Stripe Connect

Because my app is a marketplace, I decided to use Stripe Connect using Custom Accounts. This means that my use of Stripe is completely transparent to my users. It also means that I have to custom build a lot of account management functionality. But, like Auth0, Stripe has great API's and documentation. Also, their developer support is truly awesome.

For example, I had a question late on a Saturday night. I submitted my question on their support site and expected a response in a few days. Sunday morning I got a call from a Stripe developer support rep. This person knew their stuff and was able to answer my question and suggest a few solutions. I was blown away by that. That kind of service just doesn't happen these days. Yeah, Stripe's pretty rad.

SendGrid

The story here is just okay. SendGrid does a great job of handling transactional emails. Their campaign/email list functionality is not so great. It feels tacked on and I ended up ditching it for another provider when it comes to campaigns. Also, I started out using a cheap $10 per month shared IP plan that worked out well for a while. Then my email reputation score dropped to a staggering %19.

Turns out these shared IP plans can really hurt your deliverability because some other schmuck using a SendGrid account that's on the same IP is spaming people. Of course, the solution is to spend more money. Now I have my own IP address, but I'm also paying $80 per month. Not happy about that, but email deliverability is crucial to my app because that's how I notify users that their gear sold or that they have a new inquiry, etc.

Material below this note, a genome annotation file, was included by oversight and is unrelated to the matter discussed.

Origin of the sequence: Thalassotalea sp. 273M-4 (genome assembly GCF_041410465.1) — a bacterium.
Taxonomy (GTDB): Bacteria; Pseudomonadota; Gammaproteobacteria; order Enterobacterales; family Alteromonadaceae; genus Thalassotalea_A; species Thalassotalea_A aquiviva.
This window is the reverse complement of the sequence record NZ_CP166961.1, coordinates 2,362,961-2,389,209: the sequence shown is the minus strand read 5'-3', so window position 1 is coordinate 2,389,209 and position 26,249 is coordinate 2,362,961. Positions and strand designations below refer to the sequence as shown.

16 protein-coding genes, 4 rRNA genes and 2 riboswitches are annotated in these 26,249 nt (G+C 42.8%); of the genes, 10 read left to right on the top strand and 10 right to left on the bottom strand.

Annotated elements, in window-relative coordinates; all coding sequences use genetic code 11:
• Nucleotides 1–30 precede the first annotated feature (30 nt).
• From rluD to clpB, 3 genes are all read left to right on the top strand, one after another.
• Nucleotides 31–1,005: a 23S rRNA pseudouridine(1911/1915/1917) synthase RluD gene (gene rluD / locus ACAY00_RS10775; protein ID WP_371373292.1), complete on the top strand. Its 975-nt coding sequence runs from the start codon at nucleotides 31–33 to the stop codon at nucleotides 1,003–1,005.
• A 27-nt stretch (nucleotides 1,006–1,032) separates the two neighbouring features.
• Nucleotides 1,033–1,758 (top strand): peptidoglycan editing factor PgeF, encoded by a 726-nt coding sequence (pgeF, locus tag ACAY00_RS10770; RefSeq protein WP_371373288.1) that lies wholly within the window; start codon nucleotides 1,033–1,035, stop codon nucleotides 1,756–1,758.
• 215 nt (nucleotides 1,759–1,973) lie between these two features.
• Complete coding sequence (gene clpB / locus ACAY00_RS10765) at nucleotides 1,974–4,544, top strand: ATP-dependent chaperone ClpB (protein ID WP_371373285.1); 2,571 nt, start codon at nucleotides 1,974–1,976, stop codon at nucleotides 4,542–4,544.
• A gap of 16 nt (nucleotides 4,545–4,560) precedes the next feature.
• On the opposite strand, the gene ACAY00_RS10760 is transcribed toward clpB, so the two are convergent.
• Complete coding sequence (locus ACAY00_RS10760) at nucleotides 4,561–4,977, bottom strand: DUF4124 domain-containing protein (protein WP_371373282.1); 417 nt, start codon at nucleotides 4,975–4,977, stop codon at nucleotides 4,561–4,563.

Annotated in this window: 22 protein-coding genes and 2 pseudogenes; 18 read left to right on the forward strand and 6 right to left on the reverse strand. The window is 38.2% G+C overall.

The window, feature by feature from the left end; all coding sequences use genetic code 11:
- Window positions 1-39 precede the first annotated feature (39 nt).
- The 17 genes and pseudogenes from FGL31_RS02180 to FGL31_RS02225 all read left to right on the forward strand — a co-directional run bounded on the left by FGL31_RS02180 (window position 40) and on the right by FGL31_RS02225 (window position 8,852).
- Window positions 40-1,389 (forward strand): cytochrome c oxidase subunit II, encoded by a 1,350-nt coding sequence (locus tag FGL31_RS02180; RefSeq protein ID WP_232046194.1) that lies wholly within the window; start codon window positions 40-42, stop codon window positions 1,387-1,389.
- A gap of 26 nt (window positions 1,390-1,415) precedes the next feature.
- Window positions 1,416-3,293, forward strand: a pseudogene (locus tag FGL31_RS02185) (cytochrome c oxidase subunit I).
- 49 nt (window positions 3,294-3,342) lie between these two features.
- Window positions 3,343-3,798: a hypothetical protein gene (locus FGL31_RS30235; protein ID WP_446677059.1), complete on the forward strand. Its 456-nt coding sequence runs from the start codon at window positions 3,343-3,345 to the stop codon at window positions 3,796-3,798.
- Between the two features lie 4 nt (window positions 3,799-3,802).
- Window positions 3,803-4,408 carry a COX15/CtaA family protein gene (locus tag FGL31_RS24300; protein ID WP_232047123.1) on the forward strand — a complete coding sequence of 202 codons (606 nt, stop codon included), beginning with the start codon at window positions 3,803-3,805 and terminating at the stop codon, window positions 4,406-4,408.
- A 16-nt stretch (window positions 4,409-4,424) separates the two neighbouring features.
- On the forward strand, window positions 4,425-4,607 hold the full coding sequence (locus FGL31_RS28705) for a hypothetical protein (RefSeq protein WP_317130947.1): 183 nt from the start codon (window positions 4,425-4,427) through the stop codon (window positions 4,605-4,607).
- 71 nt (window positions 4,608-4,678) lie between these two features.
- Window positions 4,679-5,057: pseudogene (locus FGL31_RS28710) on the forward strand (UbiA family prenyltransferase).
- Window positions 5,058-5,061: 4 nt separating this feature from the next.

Prismic

A lot of code was written to build this app, but I knew I didn't want to mess with writing my own CMS. I needed the ability to create content for marketing and information about the app. I looked into several headless CMS platforms and ended up using Prismic. Their free plan is very generous. In fact, I'm probably going to start paying the $7 per month they charge for additional users just because I like it so much.

They have a .Net API client that's not well documented, but I was able to figure it out. Now I have a blog and tons of pages integrated into my app and I only had to create one MVC controller for the blog and one for the pages. Using the slugs in the URL of my posts and pages, I pull the content from Prismic and the content magically appears. I love that. If I build a Xamarin app for this marketplace, I can use the same content.

EasyPost

Every app that ships physical products should have shipping tracking built in. It's just expected. I ended up using EasyPost because their documentation was good and, you guessed it, they have a nice .Net API client. Also, at $0.1 per tracker, it's an affordable option.

Conclusion

As with any startup, I have no idea if this marketplace of mine will succeed. They say starting a two-sided marketplace is nearly impossible and that's proving to be true currently. But, if this product does have legs, I'll be building an app for it using Xamarin forms. I'll write about that experience if that time comes.

I'm really glad I chose to use .Net Core and Marten. The performance is amazing and Azure has been great so far. If you're looking to build something, I recommend these technologies. From my experience so far, I'm really happy. Now I just have to learn to become a better marketer and solve the chicken and egg problem with this marketplace.